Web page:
On optimism, compassion, and fuel for change
I’ve had a small book sitting on my shelf for the past two years, written by His Holiness the Dalai Lama. It’s called Be Angry.
An unlikely subject for a man who has won the Noble Peace Prize and is a global representative of deep compassion and active kindness.
But the Dalai Lama shares an important distinction between anger that brings energy and focus vs anger that burns us out or creates more anger.
“Anger brings more energy, more determination, and more forceful action to correct injustice.
To be angry on behalf of those who are treated unjustly means that we have compassionate anger.
To be angry toward the people in power does not create change. It creates more anger, more resentment, more fighting.
Here the issue is how to deal with anger. There are two types of anger. One type arises out of compassion; that kind of anger is useful. Anger that is motivated by compassion or how to correct social injustice, and does not seek to harm the other person, that is a good anger worth having.”
I believe now more than ever we need to weave together our spirituality, prayer and stillness with our compassionate anger and sacred action. This will allow us to be energized, motivated, and vision new possibilities. For this we need to be sustainable and use our energy mindfully.
I recently had a conversation with another wise elder, Great-grandmother Mary Lyons. Great-grandmother Mary is an Ojibwe native whose entire being radiates a sense of peace, positivity, and child-like play. Like the Dalai Lama and many other deeply spiritual activist leaders I’ve met her joy does not come from an easy life or a trauma-free background. It comes from well-watered roots and relentless dedication to supporting and nourishing her people. She shares her hard-earned wisdom freely.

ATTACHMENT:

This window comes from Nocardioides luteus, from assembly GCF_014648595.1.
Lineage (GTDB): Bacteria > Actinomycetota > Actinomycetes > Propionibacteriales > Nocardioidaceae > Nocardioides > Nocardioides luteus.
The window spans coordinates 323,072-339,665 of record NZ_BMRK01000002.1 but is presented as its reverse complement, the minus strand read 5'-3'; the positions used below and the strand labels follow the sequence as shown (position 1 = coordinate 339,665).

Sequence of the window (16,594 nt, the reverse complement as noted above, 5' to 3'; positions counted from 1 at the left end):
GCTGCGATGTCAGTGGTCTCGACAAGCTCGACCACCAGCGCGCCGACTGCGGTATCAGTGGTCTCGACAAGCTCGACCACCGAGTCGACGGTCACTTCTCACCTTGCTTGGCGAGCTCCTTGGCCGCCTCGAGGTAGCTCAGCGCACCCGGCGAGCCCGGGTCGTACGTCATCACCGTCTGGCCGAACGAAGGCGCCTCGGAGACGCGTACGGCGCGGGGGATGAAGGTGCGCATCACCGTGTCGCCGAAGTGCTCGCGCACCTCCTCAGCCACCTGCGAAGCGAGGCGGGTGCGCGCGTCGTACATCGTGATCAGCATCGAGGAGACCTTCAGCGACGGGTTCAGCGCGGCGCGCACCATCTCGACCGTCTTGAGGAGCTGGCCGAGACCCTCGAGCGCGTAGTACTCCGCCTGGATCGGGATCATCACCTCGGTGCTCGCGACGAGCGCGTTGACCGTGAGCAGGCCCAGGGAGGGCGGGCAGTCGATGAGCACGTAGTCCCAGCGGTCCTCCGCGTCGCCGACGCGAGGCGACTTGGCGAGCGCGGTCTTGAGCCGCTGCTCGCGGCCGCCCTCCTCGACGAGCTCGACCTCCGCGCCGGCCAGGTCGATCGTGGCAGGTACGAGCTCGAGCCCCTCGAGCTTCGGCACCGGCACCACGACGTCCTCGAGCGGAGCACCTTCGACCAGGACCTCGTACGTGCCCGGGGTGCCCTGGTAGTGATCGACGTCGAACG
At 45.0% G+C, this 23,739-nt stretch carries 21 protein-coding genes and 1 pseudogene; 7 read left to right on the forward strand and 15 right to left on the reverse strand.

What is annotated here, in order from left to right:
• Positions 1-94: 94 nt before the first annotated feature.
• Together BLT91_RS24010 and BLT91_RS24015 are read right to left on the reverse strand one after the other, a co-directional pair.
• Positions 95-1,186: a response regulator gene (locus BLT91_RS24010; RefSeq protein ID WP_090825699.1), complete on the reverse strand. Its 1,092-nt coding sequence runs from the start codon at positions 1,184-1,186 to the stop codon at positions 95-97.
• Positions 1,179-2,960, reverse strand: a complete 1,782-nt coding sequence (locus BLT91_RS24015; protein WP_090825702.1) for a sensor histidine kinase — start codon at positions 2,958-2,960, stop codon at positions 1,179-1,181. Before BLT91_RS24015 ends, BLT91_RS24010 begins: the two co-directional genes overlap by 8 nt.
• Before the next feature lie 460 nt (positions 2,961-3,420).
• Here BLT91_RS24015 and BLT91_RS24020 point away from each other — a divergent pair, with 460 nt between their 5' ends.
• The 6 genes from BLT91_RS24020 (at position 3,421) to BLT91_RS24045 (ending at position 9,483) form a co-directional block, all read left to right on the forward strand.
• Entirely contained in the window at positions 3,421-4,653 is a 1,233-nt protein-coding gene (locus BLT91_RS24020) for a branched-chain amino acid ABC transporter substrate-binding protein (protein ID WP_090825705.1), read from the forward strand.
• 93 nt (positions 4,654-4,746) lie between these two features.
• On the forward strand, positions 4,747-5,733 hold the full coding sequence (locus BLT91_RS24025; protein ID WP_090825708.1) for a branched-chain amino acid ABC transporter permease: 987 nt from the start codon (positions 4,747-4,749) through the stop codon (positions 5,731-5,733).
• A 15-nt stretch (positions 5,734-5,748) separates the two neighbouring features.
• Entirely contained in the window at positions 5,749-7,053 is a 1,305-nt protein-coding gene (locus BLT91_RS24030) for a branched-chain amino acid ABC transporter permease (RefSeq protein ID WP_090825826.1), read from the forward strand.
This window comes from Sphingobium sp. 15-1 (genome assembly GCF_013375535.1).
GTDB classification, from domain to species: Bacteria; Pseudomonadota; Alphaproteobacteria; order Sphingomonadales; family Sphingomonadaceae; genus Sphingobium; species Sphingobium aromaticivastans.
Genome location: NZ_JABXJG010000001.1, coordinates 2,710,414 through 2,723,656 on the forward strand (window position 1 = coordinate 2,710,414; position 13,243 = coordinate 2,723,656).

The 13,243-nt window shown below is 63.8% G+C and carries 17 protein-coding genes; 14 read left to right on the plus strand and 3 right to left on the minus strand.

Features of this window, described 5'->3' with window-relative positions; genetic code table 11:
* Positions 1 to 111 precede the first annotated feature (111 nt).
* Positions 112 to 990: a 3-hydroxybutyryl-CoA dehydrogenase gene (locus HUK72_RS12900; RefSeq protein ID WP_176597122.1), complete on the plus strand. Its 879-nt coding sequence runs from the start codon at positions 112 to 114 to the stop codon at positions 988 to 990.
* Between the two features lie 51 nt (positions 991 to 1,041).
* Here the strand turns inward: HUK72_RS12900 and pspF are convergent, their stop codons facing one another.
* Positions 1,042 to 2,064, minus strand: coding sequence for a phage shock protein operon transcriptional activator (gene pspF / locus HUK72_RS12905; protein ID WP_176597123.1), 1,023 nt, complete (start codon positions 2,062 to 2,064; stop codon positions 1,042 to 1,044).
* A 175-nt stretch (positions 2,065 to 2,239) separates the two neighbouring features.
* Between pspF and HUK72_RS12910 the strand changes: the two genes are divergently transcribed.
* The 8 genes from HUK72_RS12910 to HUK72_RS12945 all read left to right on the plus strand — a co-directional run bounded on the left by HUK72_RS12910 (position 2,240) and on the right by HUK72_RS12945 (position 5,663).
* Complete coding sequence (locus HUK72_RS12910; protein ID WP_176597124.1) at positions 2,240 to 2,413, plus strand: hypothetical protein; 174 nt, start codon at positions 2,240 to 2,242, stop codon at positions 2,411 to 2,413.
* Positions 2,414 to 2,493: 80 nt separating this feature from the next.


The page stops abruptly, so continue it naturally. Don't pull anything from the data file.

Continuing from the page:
On the day I talked to Great-grandmother Mary I had a fiery rage burning within me. Without me asking, she spoke directly to my heart.
People often say, ‘I need more energy!’ She said to me. And then they get angry and try to make the anger go away. “But that anger is exactly the energy you asked for! Now go use it to make change.”
How can you harness the fire of your anger into a steady flame of sustained action? Small, consistent steps. Keep facing your discomfort. Speak up. Creatively protest. In each of us as individuals and as a collective it took years to create the internal and external structures of fear, judgment, hatred, discrimination, and power over. So many of us are infected with viruses of low-self worth, competition, fear, division, and self-sabotage. This will take time to undo.
Remember, every action counts. Channel your fire to create inner and outer freedom.
We must be ready to be in for the long haul. This means cultivating grounded gratitude, playful joy, and endless love while we dismantle what no longer serves. Build a slow, steady fire within you dedicated to fierce love and wild compassion. Listen for what you need to keep your own inner fire burning.
Keep protesting. Keep supporting. Keep praying. Keep loving. Keep listening. Keep cultivating stillness. Keep raising your voice. Keep laughing. Keep learning.
Keep on, dear ones. Let your fierce love burn bright.
“Power without love is reckless and abusive, and love without power is sentimental and anemic. Power at its best is love implementing the demands of justice, and justice at its best is power correcting everything that stands against love.” ~ Martin Luther King Jr.